Sri Lanka is due to submit its application for an extension of the GSP+ trade concession to the European Commission at the end of this month. But uncertainties about whether or not the scheme will be renewed are already affecting garment factories, with buyers seeking assurances that they will not have to pay new duties. Dilshani Samaraweera reports.

Sri Lanka's garment industry is the main beneficiary of the GSP+ (Generalised System of Preferences) unilateral trade concession which allows the country to export around 7,200 items to the European Union (EU), duty free.

In particular, the scheme allows Sri Lankan garment manufacturers to remain cost competitive in European markets because of the zero duty export facility.

But concerns over whether the GSP+ will be renewed are leading international buyers to ask garment factories to absorb the duty component partially or in total.

Given that the duties could be as high as 8% - 10% without the GSP+, local factories say absorbing the duties is not possible because higher manufacturing costs in Sri Lanka have already made profit margins "wafer thin".

To cut costs, many garment factories have already upgraded technologies and moved into lean manufacturing. 

But if the GSP+ is not renewed at the end of the year, factories say they will have no choice but to cut down on workers and many smaller factories may even have to close down. 

Beyond garments
Women from poor, rural backgrounds would be hit the hardest by the loss of the GSP+ because the island has no other jobs available to replace garment sector employment.

Over 80% of the garment industry workforce is made up of young girls from rural areas. The loss of factory jobs therefore, could increase exploitation of women by forcing them to find unprotected, Middle Eastern 'house maid' jobs. 

A sudden termination of the GSP+ would also impact beyond the garment sector.

"Originally, it was the garment factories that used the GSP+. But by now, a few other industries are also slowly starting to use it," said the secretary to the Ministry of Export Development and International Trade, Mr S Ranugge.

"This is because it takes some time for a country to build internal capacities to make use of a trade scheme."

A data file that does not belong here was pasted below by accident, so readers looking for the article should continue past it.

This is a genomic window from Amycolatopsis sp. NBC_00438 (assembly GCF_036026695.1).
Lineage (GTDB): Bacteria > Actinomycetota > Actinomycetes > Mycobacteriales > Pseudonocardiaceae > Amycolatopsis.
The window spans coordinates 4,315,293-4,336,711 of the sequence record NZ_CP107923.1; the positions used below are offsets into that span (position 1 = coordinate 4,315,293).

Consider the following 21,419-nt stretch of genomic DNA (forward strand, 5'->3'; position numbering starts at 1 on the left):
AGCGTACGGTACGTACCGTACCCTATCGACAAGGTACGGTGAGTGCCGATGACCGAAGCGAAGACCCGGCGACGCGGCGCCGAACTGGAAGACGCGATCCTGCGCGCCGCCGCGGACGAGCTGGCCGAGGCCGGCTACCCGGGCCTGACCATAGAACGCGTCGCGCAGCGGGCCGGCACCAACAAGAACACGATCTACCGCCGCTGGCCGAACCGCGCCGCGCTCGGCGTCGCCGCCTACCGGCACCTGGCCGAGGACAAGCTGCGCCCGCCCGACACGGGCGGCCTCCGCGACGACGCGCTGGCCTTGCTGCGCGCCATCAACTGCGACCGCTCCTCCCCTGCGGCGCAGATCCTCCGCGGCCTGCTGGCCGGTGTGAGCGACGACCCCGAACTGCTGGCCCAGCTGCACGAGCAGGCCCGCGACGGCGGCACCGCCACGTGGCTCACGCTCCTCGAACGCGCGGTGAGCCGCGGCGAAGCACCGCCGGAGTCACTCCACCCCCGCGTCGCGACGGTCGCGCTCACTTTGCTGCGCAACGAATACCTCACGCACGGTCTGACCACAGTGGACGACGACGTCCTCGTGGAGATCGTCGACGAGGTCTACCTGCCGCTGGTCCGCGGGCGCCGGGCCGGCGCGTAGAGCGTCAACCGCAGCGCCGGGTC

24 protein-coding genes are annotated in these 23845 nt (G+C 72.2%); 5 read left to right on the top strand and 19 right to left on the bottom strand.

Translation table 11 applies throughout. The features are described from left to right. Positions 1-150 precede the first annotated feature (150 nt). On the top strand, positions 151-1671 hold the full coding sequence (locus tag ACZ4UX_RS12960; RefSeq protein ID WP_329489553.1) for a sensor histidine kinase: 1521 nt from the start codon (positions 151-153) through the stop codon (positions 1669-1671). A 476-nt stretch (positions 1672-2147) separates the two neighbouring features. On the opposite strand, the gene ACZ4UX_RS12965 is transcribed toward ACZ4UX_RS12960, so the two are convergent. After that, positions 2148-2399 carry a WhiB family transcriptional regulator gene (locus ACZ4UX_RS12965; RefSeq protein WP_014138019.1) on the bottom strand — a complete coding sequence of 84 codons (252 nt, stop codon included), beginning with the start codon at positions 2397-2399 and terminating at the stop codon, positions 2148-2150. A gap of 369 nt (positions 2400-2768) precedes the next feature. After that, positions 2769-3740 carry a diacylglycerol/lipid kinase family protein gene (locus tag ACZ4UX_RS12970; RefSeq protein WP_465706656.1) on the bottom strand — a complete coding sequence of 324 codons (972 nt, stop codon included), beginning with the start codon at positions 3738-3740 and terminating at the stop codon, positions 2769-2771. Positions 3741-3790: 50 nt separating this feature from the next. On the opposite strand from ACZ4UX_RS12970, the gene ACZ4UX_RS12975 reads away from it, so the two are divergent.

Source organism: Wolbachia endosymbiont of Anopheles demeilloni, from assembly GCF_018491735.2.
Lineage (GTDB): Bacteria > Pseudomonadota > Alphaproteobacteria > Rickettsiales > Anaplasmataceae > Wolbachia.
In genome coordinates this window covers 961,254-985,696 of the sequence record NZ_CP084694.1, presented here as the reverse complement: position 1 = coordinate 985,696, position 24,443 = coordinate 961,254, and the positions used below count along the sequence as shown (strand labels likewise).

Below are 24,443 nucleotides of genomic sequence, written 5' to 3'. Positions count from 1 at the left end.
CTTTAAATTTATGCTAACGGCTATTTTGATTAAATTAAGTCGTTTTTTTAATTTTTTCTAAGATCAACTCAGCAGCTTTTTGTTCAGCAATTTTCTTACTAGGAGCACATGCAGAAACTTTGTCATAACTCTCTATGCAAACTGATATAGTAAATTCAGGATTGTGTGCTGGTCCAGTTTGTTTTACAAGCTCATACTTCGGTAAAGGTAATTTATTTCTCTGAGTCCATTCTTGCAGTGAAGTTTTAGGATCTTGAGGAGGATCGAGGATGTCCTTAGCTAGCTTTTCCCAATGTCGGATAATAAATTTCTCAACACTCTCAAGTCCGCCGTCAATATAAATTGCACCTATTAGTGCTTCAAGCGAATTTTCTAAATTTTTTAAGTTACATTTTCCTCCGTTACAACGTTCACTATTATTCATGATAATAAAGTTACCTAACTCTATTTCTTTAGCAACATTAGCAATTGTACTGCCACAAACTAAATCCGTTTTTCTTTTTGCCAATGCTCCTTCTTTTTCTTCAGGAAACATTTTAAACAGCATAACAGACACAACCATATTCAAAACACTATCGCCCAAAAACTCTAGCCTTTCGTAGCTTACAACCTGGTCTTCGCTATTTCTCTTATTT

At this point, it is estimated that about 35% of the exports from Sri Lanka that use the GSP+ are non-garment exports.

Add their workers to the 270,000 people employed directly by the garment sector, as well as its indirect employees, and the number of people dependent on GSP+ is considerable.

The footwear industry and exporters of agricultural produce are some of these new users of the GSP+. They point out that their exports directly benefit factory workers and rural farming families.

GSP+ under fire
The three-year GSP+ scheme finishes at the end of 2008, and Sri Lanka has until 31 October to re-apply and re-qualify for another three-year term to run from 2009 - 2011.

The EC is expected to announce its decision on whether or not this application has been successful, on 15 December. 

GSP+ status is awarded to countries that have ratified 27 international conventions on environmental standards, labour rights and human rights.

But now Sri Lanka - and the GSP+ - is in the line of fire over allegations of human rights violations. 

The government maintains that it is doing all it can to safeguard human rights while fighting a war against the LTTE (Liberation Tigers of Tamil Eelam) terrorists in the north of the country. 

However, reports of disappearances, abductions, intimidation of media and allegations of corruption in government are pointing to poor governance - apart from the casualties of war. 

These reports have raised strong concerns that the EU may not extend the GSP+ for Sri Lanka. 

The EU has already banned the LTTE as a terrorist organisation and awarded the GSP+ to Sri Lanka in mid-2005 to help its economic development. 

Removing it suddenly, say industrialists, will hurt the island's most vulnerable populations - not corrupt politicians.

Ethical buying initiative  
The Joint Apparel Association Forum (JAAF), the official representative body of Sri Lanka's garment industry, says it is "working closely with the government to retain the GSP+."

Meanwhile, it is proposing an 'Ethical Buying Initiative' to educate buyers about the Sri Lankan garment industry's ethical standards. 

The JAAF points out that Sri Lanka's higher labour standards are contributing to higher production costs.

However, these standards may not be sustainable in the future, unless international buyers also actively display their support for workers. 

"What we are proposing is, for buyers to pay a small extra price for ethically manufactured apparel. The garment factories will pass this extra payment on to the workers," said JAAF chairman Mr Ajith Dias. 

"We need the industry to show support for ethical standards, because at this point manufacturers in Sri Lanka are asking 'what is the point in maintain these standards if the buyers make decisions only on the basis of the lowest cost'?"

The JAAF already has a system of certification for ethical garment production, called 'Garments Without Guilt', and many local factories have already been certified.

This network of ethical manufacturers, says the JAAF, can be used to supply clothing for buyers interested in practicing ethical trading.